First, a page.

Board and Card Games for Young Toddlers
Our terrific neighbor came over a few months ago to loan us this German board game that she thought would be fun for our toddler. I’m embarrassed to admit that until then it hadn’t occurred to me that our 2-year-old was old enough to start playing games, or at least not the kind with rules and small pieces. Oops!
Board and card games are a great way to teach social concepts like taking turns, winning and losing, and cooperation. As an added bonus, most have some kind of inherent skill building, such as teaching colors, numbers, matching, comparisons, shapes, etc.
When to introduce games has a lot to do with your child’s interest, attention span and ability to follow instructions. Sometime between 2 and 3 years old seems to be a good guideline, but that will vary from kid to kid. Ready to try one with your tyke? Pick a simple game and pull it out at a time when your child is calm, well-rested and open to a new activity. Be patient and keep the rules as simple and loose as you need. If he/she isn’t into it the first time, give it a try again in a few weeks.
Here’s a round-up of four board games we now have in rotation, and another one that I’m keen to try out soon.
I’m a sucker for anything from the European toy brand Haba and this game doesn’t disappoint. It features cooperative play (all of the players work together to the same goal, in this case picking the fruits from the trees before the raven gets there). With cooperative play you don’t have the issues of winners and losers and the meltdowns that can cause. Like most Haba toys, it has solid wooden playing pieces and a sturdy game board. While we played, my son practiced his colors and sorting, and we talked about where birds live and what they eat.
Memory is such a classic game for good reason. It’s great for strengthening working memory and focus. Plus, it’s simple fun! I don’t know about you, but I find that a lot of memory games have too many playing cards for my young toddler. To make it work, I give my son a subset of the tiles (for example 6-8 pairs) and we play with those. That way, he has an easier time finding matches, which keeps him engaged longer. Another idea for young players is to give them the cards and let them create their own fun. We got this Frozen set when our daughter was two and she used them all the time. She’d stack, sort, line them up in long rows or pretend they were money at the bank. I’m all for off-label uses of a game or toy!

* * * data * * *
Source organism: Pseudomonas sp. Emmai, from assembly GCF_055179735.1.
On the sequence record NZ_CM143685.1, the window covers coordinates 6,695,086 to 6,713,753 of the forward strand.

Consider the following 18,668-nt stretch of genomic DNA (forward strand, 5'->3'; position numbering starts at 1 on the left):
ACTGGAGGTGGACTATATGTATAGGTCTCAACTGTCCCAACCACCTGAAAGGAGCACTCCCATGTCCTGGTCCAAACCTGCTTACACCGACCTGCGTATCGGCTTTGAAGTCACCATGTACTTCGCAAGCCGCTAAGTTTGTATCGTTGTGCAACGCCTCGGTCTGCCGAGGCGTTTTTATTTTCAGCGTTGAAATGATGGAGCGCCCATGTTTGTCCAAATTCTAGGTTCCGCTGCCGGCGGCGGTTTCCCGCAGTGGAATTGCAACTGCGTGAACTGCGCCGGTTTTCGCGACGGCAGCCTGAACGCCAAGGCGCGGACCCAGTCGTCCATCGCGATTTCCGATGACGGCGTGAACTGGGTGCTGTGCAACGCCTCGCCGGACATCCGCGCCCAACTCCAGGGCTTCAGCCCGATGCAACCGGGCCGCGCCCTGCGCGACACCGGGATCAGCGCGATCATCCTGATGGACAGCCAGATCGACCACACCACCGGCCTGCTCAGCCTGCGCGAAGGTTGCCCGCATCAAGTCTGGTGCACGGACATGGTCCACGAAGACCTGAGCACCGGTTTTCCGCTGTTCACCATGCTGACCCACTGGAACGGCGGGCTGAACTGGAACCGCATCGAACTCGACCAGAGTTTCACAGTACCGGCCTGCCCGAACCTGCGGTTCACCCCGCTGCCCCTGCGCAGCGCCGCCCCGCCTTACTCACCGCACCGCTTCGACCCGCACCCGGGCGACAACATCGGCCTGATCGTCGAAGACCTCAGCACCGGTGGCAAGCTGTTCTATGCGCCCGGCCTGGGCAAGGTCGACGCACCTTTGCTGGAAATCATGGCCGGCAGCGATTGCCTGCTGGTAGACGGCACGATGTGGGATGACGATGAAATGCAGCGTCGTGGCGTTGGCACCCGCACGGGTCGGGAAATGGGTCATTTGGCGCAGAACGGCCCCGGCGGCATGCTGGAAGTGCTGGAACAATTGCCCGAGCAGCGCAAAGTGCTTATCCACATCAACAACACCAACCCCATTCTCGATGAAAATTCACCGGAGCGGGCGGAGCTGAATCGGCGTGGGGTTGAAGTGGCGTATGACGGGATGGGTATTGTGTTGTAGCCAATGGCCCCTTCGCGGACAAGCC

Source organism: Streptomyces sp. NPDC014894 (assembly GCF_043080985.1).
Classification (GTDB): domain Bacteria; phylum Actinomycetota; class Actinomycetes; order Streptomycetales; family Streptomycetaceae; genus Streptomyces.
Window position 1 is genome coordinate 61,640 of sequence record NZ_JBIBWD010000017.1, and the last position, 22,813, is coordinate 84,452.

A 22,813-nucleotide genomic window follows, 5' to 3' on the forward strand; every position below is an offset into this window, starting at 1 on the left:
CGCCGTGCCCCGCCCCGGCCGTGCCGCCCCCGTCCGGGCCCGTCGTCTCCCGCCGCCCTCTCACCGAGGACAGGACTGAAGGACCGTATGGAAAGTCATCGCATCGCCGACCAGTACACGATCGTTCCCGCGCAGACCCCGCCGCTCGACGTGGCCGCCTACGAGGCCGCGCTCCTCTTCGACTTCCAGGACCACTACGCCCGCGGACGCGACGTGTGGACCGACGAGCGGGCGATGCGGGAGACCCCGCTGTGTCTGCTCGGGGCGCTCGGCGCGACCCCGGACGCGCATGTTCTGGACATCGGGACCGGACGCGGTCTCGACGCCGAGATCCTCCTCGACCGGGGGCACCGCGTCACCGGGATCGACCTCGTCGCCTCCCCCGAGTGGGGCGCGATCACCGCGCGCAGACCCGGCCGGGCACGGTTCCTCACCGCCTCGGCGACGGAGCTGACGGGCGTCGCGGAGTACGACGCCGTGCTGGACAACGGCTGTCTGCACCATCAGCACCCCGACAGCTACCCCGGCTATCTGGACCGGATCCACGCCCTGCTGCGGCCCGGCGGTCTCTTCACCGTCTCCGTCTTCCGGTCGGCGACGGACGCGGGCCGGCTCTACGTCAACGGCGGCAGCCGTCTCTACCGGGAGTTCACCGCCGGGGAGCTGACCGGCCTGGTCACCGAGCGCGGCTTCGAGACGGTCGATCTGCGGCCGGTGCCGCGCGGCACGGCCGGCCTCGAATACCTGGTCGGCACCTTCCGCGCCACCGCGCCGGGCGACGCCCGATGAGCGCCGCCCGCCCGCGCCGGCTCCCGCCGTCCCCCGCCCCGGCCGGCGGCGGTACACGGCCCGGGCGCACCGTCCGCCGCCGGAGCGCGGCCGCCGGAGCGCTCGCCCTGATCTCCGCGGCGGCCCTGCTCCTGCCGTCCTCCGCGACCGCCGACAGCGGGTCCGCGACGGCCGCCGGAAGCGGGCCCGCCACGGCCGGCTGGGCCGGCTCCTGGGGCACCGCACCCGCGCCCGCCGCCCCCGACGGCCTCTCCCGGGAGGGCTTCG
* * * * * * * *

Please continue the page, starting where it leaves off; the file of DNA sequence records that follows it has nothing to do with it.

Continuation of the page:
Another cooperative game, Bunny Bedtime has kids roll a die and move across the game board while making choices to help Bunny get to bed. Yellow pajamas or green? Duck or bath toy? Our 2.5 year old wasn’t big on following the rules (“Bunny not go to sleep” he shouted) but he did love tossing the die. It kept him engaged for more than 15 minutes, so we considered it a success!
Our toddler is really into letters at the moment, so this version of a matching game was right up his alley. The cards are sturdy and have pretty, colorful illustrations. It’s a great alternative to a traditional matching game and tucks easily in my purse for a trip to the doctors. I also used it with my 7-year-old by having her put the letter cards in reverse alphabetical order. That kept her busy for a minute!
5. Set Jr.
We just received this game as a gift and haven’t played with it yet, so I can’t personally recommend it. I added it to my wishlist because because our little guy also has a fascination with shapes, so I thought that the pattern matching would appeal to him. Plus it got good Amazon reviews 🙂 I also like that there is a quick-play option and that it looks like both of my kids could enjoy this one.
Parenting Hack: Board games are one of my go-to gifts whenever we are invited to a birthday party. They’re easy to wrap (or toss in a gift bag) and foster great family time. Plus they’re pretty affordable and chance are high you can find one the birthday kid doesn’t already have. Any of the above games make a sweet gift for a 2 or 3-year-old.